Anxiety. Let's Talk About It. Full Life MA Plainfield Illinois
Posted: September 10, 2019
Anxiety. Let’s talk about it.
I struggle with anxiety. From a young age, I developed an anxiety that had me looking over my shoulder for the next natural disaster, death, mugging, angry argument, zombie.
Some of my anxiety was warranted, since my family moved from a small Central American country, Nicaragua, when I was four years old to Chicago because of a terrible earthquake that decimated the capital city of Managua in 1972. Most important to me, though, was that it completely destroyed my grandmother’s home down to twisted, unrecognizable rubble. I was pretty freaked out.
Some of you may not believe it, but I was SO SHY from the ages of 4 to 11 that I could NOT even say hello to someone I did not know. Anxiety.
Now, my parents had no idea what I was struggling with. I didn’t tell them. They didn’t ask, you know?
So, I’ve had a TON of time thinking on and working through anxiety. Here’s some of what I came up with.
EMPATHY is the most important thing
The first thing to do is make sure your child knows you're on their side. You must first make sure the child feels normal. Deflecting statements don't help. They harm the child's self-worth. Phrases that dismiss the anxiety like "I'll give you something to cry about", "don't worry", or even "relax" don't do anything to help the child work through the anxiety.
Instead, use phrases like, "I feel this way, too.", "You're not alone in this.", or (my personal favorite) “we are in this together."
Letting your child know that what they're feeling is normal is so important. An anxious child is the first to ask the question,
"What is wrong with me?"
It's your job to be aware that something is up, and to make sure they know nothing is wrong with them. Even if they struggle with an anxiety disorder, remind them that an estimated 31.9% of children between the ages of 13-18 experience an anxiety disorder.
Child knows SOMEBODY is on their side. You, the most important person in their lives. Boom.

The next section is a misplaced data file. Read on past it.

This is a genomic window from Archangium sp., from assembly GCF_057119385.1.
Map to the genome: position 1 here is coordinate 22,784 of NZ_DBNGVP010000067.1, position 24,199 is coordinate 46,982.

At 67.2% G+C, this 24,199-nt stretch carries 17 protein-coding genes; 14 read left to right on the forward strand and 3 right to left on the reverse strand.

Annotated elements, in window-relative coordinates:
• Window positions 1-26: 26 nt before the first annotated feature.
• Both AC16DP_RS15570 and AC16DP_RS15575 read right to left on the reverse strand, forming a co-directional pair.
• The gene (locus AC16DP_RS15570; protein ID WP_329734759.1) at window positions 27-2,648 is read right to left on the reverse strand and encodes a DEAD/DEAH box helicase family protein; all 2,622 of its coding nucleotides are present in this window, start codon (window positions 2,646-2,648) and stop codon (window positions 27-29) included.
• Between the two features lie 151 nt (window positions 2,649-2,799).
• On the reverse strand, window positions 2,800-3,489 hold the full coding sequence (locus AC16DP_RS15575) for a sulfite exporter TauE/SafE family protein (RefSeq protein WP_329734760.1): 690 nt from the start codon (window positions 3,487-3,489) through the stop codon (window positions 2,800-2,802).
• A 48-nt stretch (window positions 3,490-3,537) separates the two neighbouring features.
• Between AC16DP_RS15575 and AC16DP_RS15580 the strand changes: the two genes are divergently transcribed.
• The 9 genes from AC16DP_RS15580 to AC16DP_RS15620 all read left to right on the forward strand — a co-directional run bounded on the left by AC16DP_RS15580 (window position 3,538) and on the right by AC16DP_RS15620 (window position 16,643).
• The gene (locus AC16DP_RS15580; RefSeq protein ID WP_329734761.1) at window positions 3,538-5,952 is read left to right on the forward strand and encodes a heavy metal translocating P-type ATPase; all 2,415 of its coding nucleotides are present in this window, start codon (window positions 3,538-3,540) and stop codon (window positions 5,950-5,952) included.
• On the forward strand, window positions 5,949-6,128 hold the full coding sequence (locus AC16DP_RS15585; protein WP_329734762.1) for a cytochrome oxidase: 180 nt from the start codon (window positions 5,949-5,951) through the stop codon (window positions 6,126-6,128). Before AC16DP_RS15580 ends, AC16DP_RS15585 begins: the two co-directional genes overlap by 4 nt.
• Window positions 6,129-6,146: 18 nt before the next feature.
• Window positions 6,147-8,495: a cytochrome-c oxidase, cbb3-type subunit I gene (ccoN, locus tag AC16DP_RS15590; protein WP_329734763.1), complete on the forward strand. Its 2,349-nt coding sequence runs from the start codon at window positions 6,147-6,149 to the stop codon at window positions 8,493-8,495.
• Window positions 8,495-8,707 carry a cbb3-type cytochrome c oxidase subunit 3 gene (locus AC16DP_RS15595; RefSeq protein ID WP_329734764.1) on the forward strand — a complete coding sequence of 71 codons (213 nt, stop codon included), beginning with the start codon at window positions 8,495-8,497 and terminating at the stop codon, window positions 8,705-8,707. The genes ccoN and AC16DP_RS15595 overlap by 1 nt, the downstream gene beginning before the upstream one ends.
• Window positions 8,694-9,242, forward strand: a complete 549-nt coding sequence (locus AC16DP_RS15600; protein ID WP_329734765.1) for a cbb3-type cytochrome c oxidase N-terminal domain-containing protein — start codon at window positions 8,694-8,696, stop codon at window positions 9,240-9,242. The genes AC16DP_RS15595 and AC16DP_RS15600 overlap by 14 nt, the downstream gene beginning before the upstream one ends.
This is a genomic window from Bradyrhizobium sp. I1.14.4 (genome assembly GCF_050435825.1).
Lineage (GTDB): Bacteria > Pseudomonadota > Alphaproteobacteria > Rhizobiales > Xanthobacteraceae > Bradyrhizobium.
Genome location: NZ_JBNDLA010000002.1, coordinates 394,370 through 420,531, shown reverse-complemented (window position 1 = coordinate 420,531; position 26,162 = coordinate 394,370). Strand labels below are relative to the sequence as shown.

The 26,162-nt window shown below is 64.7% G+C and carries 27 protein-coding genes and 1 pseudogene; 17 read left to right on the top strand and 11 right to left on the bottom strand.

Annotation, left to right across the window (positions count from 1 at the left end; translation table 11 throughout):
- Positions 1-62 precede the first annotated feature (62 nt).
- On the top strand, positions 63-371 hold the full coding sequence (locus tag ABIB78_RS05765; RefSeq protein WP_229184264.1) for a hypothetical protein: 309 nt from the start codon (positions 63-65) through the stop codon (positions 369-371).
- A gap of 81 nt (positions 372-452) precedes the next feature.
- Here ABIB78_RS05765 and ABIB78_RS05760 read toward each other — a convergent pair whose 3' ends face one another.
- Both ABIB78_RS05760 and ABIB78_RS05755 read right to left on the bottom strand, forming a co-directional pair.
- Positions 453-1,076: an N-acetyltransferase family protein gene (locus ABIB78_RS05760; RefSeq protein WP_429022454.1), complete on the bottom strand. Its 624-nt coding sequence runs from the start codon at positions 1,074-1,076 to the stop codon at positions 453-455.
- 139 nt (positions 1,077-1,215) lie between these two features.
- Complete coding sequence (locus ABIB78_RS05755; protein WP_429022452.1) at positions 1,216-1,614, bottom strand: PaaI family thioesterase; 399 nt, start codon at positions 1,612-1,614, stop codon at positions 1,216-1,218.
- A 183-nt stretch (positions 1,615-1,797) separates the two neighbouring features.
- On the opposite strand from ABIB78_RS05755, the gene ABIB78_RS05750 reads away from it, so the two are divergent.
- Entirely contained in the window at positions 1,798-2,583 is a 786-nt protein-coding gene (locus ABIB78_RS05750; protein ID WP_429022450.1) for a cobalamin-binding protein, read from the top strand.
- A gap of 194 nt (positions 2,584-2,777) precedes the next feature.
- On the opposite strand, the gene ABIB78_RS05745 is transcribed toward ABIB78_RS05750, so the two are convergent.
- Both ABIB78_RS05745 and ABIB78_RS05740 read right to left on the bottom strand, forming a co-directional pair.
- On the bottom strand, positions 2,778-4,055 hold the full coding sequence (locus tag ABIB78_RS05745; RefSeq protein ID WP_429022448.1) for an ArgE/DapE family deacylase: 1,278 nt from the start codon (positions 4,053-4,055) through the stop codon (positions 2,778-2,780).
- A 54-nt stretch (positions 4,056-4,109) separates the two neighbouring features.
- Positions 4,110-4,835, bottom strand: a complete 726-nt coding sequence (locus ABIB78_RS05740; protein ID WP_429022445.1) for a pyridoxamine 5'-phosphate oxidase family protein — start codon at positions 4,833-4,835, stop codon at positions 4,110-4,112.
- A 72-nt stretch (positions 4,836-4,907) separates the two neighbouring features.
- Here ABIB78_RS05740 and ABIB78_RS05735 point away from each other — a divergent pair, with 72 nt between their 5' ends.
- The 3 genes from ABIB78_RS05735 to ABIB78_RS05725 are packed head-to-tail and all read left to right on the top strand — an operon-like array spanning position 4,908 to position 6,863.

If there is anything I have learned, it is that some strategies work some of the time. But if you try nothing, nothing works.
So, give these a shot! You have nothing to lose!
Personification is when you assign human qualities to inanimate objects. It helps us understand things better when they have a face. We're really good at reading faces.
Help them understand the fear by giving it a face.
Ask helpful questions before you assume what's going on. Sometimes children don't know how to communicate their feelings. They need to learn.
Ask them to draw the fear. What color is it? What does it look like? Help them come up with a name. Widdle the Worrier is worried? Let's help him calm down.
This technique helps us become aware of our minds as we become aware of our bodies.
Unlike our bodies, our minds are endless amorphous blobs that are hard to understand. It takes a little bit of time to discover what our body parts are, then we learn about the interstitium. We are always learning new things about ourselves.
The mind is harder.
But if you believe we must learn about our bodies, let's include our mind in that, too.
Imagine the thought is a train. Watch the stressful thought ride away.
Put that fear into a rocket and watch it fly into a volcano. (When you come from Nicaragua, volcanos are important.)
Logic through it. What's the worst that can happen? What's the best that can happen? What is the most likely to happen?
Let's write the story again with a different ending. Let's come up with more endings.
Let's go to your happy place.
The key here is that you help them through it. The mind of an anxious child is a dangerous one to be left without a guide. They need you there with them to help them through, but your job is to make sure they feel like they can do it themselves, because they won't always have you.
No, not that kind of grounding. Help bring them back to earth. Give them ways to ground themselves through their physical senses because anxiety takes us out of our bodies and into the unknowable, chaotic future. Bring them back to presence. Bring them back to their bodies.
Use their senses to ground them.
Ask them for help with a physical skill. "Help me push this wall."
Get them a smell buddy. Something with a fragrance (preferably a calming scent, like lavender. Or, my favorite calming essential oil combination, amber sandalwood musk.)
Watch that clock. Let me know when two minutes pass.
Let's do our battle cry: I'm a warrior! I'm unstoppable! Look out, World, here I come!
Anxiety affects everybody. It's your job as the parent to help your child deal with it in a way that helps them grow to be contributing members of society.
But always come back to love and patience. Love and patience will always win.
Never give up on your kids.
Image: ID 115395723 © Noracarol | Dreamstime.com
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